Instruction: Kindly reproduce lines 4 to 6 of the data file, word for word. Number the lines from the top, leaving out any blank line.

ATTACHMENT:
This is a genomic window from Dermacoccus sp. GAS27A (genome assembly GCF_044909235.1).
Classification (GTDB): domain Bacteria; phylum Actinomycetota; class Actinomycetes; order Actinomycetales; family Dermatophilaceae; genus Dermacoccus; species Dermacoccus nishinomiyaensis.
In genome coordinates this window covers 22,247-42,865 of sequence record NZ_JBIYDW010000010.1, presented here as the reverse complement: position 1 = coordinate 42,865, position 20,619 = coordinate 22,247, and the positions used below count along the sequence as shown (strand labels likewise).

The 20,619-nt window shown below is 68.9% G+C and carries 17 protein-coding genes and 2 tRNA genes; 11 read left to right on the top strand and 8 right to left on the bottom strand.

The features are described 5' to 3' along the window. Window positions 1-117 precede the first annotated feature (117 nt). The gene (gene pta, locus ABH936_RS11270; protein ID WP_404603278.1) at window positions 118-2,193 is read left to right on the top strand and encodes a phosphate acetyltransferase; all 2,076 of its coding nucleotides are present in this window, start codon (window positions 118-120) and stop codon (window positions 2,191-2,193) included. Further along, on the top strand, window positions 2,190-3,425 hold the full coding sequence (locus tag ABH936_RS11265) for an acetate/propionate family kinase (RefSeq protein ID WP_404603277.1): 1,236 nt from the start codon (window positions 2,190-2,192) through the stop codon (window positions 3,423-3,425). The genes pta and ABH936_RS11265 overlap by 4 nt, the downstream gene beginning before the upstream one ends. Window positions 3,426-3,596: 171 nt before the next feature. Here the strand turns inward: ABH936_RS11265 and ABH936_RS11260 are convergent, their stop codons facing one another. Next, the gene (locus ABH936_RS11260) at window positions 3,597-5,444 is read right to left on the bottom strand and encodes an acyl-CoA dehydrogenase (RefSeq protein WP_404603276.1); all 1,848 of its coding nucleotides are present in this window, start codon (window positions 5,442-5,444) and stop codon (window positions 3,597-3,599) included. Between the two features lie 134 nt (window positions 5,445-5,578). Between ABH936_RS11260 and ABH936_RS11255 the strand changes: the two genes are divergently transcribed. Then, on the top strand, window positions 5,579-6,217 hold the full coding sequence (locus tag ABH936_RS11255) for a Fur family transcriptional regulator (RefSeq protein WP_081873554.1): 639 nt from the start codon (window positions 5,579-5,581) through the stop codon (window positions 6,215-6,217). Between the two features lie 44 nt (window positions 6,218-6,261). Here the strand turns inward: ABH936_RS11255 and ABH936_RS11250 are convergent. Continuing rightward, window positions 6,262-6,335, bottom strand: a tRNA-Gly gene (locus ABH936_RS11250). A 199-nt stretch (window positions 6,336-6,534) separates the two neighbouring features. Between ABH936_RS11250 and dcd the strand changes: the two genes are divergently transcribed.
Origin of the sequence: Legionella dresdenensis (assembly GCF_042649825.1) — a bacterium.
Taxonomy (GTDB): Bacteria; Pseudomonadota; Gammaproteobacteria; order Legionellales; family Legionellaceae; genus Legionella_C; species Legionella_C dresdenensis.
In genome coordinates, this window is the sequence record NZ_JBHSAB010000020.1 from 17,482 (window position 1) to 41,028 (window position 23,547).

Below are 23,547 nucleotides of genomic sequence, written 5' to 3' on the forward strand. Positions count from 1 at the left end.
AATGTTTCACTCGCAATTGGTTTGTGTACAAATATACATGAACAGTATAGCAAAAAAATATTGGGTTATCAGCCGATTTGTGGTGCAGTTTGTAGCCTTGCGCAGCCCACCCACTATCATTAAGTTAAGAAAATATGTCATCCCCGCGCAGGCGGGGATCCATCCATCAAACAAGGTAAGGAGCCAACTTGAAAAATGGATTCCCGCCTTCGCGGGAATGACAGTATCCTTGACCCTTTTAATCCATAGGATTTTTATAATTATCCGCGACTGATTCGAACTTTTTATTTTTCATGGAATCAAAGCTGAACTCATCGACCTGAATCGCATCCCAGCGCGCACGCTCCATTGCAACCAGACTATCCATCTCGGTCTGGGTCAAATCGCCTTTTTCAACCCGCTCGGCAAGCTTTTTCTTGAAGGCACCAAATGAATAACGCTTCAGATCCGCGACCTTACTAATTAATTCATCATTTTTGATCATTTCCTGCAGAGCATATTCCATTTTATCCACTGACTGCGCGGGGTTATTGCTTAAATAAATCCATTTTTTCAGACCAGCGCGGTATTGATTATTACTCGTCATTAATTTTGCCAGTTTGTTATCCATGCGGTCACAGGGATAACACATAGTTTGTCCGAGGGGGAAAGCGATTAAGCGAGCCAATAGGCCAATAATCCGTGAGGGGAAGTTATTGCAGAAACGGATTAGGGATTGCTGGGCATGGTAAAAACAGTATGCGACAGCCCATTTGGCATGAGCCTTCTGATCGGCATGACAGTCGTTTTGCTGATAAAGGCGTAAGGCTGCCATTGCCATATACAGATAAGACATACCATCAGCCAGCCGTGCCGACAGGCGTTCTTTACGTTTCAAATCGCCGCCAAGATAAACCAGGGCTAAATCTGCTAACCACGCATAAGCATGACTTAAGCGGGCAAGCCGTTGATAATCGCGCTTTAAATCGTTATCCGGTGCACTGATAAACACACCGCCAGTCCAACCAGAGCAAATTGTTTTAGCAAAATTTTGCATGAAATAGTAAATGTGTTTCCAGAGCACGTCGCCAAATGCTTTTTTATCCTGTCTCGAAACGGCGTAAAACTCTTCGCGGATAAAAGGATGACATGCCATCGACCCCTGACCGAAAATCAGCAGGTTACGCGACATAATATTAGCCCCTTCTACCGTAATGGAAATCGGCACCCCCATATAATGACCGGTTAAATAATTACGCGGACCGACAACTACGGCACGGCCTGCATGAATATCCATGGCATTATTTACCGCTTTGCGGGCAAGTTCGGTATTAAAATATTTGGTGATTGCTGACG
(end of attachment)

The 20,619-nt window shown below is 68.9% G+C and carries 17 protein-coding genes and 2 tRNA genes; 11 read left to right on the top strand and 8 right to left on the bottom strand.

The features are described 5' to 3' along the window. Window positions 1-117 precede the first annotated feature (117 nt). The gene (gene pta, locus ABH936_RS11270; protein ID WP_404603278.1) at window positions 118-2,193 is read left to right on the top strand and encodes a phosphate acetyltransferase; all 2,076 of its coding nucleotides are present in this window, start codon (window positions 118-120) and stop codon (window positions 2,191-2,193) included. Further along, on the top strand, window positions 2,190-3,425 hold the full coding sequence (locus tag ABH936_RS11265) for an acetate/propionate family kinase (RefSeq protein ID WP_404603277.1): 1,236 nt from the start codon (window positions 2,190-2,192) through the stop codon (window positions 3,423-3,425). The genes pta and ABH936_RS11265 overlap by 4 nt, the downstream gene beginning before the upstream one ends. Window positions 3,426-3,596: 171 nt before the next feature. Here the strand turns inward: ABH936_RS11265 and ABH936_RS11260 are convergent, their stop codons facing one another. Next, the gene (locus ABH936_RS11260) at window positions 3,597-5,444 is read right to left on the bottom strand and encodes an acyl-CoA dehydrogenase (RefSeq protein WP_404603276.1); all 1,848 of its coding nucleotides are present in this window, start codon (window positions 5,442-5,444) and stop codon (window positions 3,597-3,599) included. Between the two features lie 134 nt (window positions 5,445-5,578). Between ABH936_RS11260 and ABH936_RS11255 the strand changes: the two genes are divergently transcribed. Then, on the top strand, window positions 5,579-6,217 hold the full coding sequence (locus tag ABH936_RS11255) for a Fur family transcriptional regulator (RefSeq protein WP_081873554.1): 639 nt from the start codon (window positions 5,579-5,581) through the stop codon (window positions 6,215-6,217). Between the two features lie 44 nt (window positions 6,218-6,261). Here the strand turns inward: ABH936_RS11255 and ABH936_RS11250 are convergent. Continuing rightward, window positions 6,262-6,335, bottom strand: a tRNA-Gly gene (locus ABH936_RS11250). A 199-nt stretch (window positions 6,336-6,534) separates the two neighbouring features. Between ABH936_RS11250 and dcd the strand changes: the two genes are divergently transcribed.
Origin of the sequence: Legionella dresdenensis (assembly GCF_042649825.1) — a bacterium.